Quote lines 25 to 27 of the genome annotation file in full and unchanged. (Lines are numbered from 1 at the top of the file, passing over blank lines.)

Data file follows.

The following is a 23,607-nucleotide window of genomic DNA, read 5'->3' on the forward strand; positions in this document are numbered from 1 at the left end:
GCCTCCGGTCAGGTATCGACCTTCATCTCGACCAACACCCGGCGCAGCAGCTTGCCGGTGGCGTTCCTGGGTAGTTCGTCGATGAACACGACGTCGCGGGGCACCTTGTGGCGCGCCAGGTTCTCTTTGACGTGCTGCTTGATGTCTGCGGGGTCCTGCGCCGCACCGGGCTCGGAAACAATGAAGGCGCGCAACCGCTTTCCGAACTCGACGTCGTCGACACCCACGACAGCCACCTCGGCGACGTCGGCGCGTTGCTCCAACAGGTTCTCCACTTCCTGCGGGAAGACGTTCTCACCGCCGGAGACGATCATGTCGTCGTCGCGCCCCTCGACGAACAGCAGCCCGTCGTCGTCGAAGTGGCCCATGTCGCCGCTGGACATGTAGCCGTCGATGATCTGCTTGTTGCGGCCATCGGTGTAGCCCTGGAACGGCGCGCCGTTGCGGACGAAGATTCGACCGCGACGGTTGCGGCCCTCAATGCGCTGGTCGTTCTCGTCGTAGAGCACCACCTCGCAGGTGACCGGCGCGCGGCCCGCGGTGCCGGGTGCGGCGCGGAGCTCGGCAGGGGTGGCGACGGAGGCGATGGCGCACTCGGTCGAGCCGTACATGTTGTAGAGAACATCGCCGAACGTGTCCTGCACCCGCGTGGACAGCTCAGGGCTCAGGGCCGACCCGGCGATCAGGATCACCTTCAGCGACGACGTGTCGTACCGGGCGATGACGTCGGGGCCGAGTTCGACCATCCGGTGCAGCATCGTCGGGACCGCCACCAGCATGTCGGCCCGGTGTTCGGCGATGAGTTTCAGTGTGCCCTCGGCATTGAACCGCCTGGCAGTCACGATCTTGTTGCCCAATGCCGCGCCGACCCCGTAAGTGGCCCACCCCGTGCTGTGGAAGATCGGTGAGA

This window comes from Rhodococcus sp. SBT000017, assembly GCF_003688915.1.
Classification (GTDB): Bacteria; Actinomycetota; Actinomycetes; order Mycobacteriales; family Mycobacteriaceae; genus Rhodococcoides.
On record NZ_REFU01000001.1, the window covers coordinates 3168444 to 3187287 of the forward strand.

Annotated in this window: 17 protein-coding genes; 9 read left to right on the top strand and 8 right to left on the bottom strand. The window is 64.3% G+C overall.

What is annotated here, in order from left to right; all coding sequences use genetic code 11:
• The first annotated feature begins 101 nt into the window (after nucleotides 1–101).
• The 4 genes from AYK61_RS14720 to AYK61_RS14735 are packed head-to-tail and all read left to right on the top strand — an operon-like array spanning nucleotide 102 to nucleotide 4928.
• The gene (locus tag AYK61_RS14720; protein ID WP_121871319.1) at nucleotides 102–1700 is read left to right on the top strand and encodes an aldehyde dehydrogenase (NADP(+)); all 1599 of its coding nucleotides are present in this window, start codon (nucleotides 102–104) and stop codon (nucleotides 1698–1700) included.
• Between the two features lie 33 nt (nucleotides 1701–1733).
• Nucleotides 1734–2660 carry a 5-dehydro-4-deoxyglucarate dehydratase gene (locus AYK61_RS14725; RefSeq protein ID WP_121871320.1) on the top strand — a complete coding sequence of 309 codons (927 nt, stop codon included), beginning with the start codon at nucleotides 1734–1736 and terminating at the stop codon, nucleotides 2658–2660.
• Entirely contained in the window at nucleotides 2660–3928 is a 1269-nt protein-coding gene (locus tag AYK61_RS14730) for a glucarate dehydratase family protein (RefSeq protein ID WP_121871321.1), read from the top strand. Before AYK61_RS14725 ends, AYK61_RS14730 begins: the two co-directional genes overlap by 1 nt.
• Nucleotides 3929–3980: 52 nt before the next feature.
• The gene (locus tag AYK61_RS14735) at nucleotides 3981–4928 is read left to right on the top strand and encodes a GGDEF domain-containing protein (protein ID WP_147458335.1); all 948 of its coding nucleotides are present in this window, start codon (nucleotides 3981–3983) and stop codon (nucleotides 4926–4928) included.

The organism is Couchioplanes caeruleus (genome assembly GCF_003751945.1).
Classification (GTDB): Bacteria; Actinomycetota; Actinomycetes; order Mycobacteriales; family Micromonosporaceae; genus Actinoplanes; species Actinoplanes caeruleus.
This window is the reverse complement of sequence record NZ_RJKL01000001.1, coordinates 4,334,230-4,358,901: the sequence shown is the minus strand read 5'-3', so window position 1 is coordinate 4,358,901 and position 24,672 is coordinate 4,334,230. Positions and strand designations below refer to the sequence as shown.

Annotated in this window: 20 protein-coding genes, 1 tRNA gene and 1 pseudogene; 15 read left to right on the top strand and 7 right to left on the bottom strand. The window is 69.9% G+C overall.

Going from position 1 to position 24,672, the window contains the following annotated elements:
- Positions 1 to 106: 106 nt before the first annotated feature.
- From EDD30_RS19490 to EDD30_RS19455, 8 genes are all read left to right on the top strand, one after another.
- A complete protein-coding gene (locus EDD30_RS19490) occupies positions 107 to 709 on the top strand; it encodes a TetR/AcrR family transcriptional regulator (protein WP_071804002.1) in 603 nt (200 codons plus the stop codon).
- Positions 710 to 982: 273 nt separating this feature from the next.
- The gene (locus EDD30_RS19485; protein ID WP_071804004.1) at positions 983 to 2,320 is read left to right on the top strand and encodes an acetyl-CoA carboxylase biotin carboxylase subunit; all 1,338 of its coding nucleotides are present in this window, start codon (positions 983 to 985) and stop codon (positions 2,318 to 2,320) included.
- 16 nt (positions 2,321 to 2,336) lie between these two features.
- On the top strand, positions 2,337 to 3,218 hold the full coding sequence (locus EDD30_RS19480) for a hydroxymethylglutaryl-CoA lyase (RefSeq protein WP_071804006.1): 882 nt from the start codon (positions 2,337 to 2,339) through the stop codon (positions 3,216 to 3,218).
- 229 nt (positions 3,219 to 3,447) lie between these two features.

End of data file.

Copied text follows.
- The gene (locus EDD30_RS19485; protein ID WP_071804004.1) at positions 983 to 2,320 is read left to right on the top strand and encodes an acetyl-CoA carboxylase biotin carboxylase subunit; all 1,338 of its coding nucleotides are present in this window, start codon (positions 983 to 985) and stop codon (positions 2,318 to 2,320) included.
- 16 nt (positions 2,321 to 2,336) lie between these two features.
- On the top strand, positions 2,337 to 3,218 hold the full coding sequence (locus EDD30_RS19480) for a hydroxymethylglutaryl-CoA lyase (RefSeq protein WP_071804006.1): 882 nt from the start codon (positions 2,337 to 2,339) through the stop codon (positions 3,216 to 3,218).